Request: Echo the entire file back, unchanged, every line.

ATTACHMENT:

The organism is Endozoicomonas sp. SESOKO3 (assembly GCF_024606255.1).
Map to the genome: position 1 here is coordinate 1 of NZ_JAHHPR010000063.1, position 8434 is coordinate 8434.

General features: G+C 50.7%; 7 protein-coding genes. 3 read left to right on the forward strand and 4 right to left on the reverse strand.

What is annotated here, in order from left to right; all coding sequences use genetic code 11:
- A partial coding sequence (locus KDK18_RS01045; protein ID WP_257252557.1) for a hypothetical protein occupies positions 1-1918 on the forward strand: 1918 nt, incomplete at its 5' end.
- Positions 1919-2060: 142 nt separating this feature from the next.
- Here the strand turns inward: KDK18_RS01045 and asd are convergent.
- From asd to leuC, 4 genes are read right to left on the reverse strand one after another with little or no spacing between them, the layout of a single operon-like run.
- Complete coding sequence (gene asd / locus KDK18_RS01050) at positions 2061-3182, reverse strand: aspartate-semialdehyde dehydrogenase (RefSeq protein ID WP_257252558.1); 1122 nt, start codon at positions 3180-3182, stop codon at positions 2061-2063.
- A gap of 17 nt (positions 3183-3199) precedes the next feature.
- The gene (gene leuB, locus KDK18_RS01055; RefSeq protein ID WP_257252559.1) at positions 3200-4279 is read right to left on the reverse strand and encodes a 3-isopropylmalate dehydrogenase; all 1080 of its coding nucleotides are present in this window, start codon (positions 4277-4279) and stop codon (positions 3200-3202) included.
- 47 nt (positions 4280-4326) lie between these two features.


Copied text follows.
The organism is Endozoicomonas sp. SESOKO3 (assembly GCF_024606255.1).
Map to the genome: position 1 here is coordinate 1 of NZ_JAHHPR010000063.1, position 8434 is coordinate 8434.

General features: G+C 50.7%; 7 protein-coding genes. 3 read left to right on the forward strand and 4 right to left on the reverse strand.

What is annotated here, in order from left to right; all coding sequences use genetic code 11:
- A partial coding sequence (locus KDK18_RS01045; protein ID WP_257252557.1) for a hypothetical protein occupies positions 1-1918 on the forward strand: 1918 nt, incomplete at its 5' end.
- Positions 1919-2060: 142 nt separating this feature from the next.
- Here the strand turns inward: KDK18_RS01045 and asd are convergent.
- From asd to leuC, 4 genes are read right to left on the reverse strand one after another with little or no spacing between them, the layout of a single operon-like run.
- Complete coding sequence (gene asd / locus KDK18_RS01050) at positions 2061-3182, reverse strand: aspartate-semialdehyde dehydrogenase (RefSeq protein ID WP_257252558.1); 1122 nt, start codon at positions 3180-3182, stop codon at positions 2061-2063.
- A gap of 17 nt (positions 3183-3199) precedes the next feature.
- The gene (gene leuB, locus KDK18_RS01055; RefSeq protein ID WP_257252559.1) at positions 3200-4279 is read right to left on the reverse strand and encodes a 3-isopropylmalate dehydrogenase; all 1080 of its coding nucleotides are present in this window, start codon (positions 4277-4279) and stop codon (positions 3200-3202) included.
- 47 nt (positions 4280-4326) lie between these two features.